• In the late 1950s, the first working Bottle Return Machine (or Reverse vending machine) was invented and manufactured by "Wicanders" from Sweden. [10]
  • Håkan Lans (born 1947) is recognised as one of Sweden’s most outstanding inventors. Among his inventions is the digitizer, the predecessor of the computer mouse. He is also credited with the further development of the satellite-guided Global Positioning System (GPS) into the Automatic Identification System (AIS). Lans’s system has become world standard for shipping and civil aviation. He is also famous for a patent regarding computer graphics.
  • The energy saving light bulb was invented by a consortium at the Royal Institute of Technology (KTH) in Stockholm in 1973.
  • Arne Tiselius (1902–71) used electrophoresis in the 1940s to analyse various proteins. Tiselius’s work has been followed by other similar methods. All are important for medical and biological research. Tiselius received the Nobel Prize for chemistry in 1948.
  • In 1958, Rune Elmqvist developed a small battery-powered pacemaker that can be inserted under the skin of a heart patient. It produces electrical impulses that help the heart muscle work normally. In the same year, Åke Senning at the Karolinska Hospital in Stockholm carried out the world’s first pacemaker operation.
  • Peter Nordin (born 1965) is a Swedish computer scientist who has contributed to artificial intelligence, automatically generated computer programming, machine learning, and evolutionary robotics. He is currently (as of 2007) VP of Research at Institute of Robotics in Scandinavia AB (iRobis).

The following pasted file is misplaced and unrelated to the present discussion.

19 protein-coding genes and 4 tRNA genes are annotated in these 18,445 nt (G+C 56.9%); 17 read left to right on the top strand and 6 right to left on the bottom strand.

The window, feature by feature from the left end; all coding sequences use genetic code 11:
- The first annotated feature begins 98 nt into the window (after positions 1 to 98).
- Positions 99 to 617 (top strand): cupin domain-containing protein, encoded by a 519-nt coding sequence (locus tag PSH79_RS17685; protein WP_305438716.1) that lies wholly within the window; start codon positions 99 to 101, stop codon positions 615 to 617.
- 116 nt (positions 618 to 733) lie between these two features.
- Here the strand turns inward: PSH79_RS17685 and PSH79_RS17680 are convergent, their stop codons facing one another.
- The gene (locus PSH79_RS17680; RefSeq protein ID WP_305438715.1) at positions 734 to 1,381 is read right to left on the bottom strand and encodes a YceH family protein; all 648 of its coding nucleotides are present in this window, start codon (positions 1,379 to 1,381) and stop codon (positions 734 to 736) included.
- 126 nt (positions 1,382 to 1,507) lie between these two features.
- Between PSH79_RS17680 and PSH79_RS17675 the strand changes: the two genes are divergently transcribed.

• In 1968, Lars Leksell (1907–86) invented the gamma knife for brain surgery. The ‘knife’ uses concentrated gamma radiation on the tumour or malformation. The method is bloodless and patients can often leave hospital on the day of the operation.
  • The transmission of high voltage direct current, HVDC, is a method developed at ASEA (now ABB) under Uno Lamm(1904–89). ABB remains one of the leading makers of HVDC technology, now also used for terrain cable.[1]
  • Losec, an ulcer medicine, was the world's best-selling drug in the 1990s and was developed by AstraZeneca.
  • In 1973 Bengt Ilon invented the Mecanum wheel, a wheel which is capable of moving in any direction.



  1. ^ Patents By Country, State, and Year - All Patent Types (December 2007)
  2. ^ a b
  3. ^ Halltorps Gastgiveri Description, Halltorps Gasgiveri, Borgholm (2004)
  4. ^ P.O. Nyström, Åminnelse-tal öfver Chefen för Kongl. örlogsflottans Mekaniska Stat, öfverstelöjtnanten och Riddaren av Kongl. Wasa Orden, Herr Jonas Lidströmer, Carlskrona, 1820.
  5. ^
  6. ^
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External links

  • Design: the Swedish way
  • Swedish inventions and discoveries [404]
  • Innovation: Inventing tomorrow’s world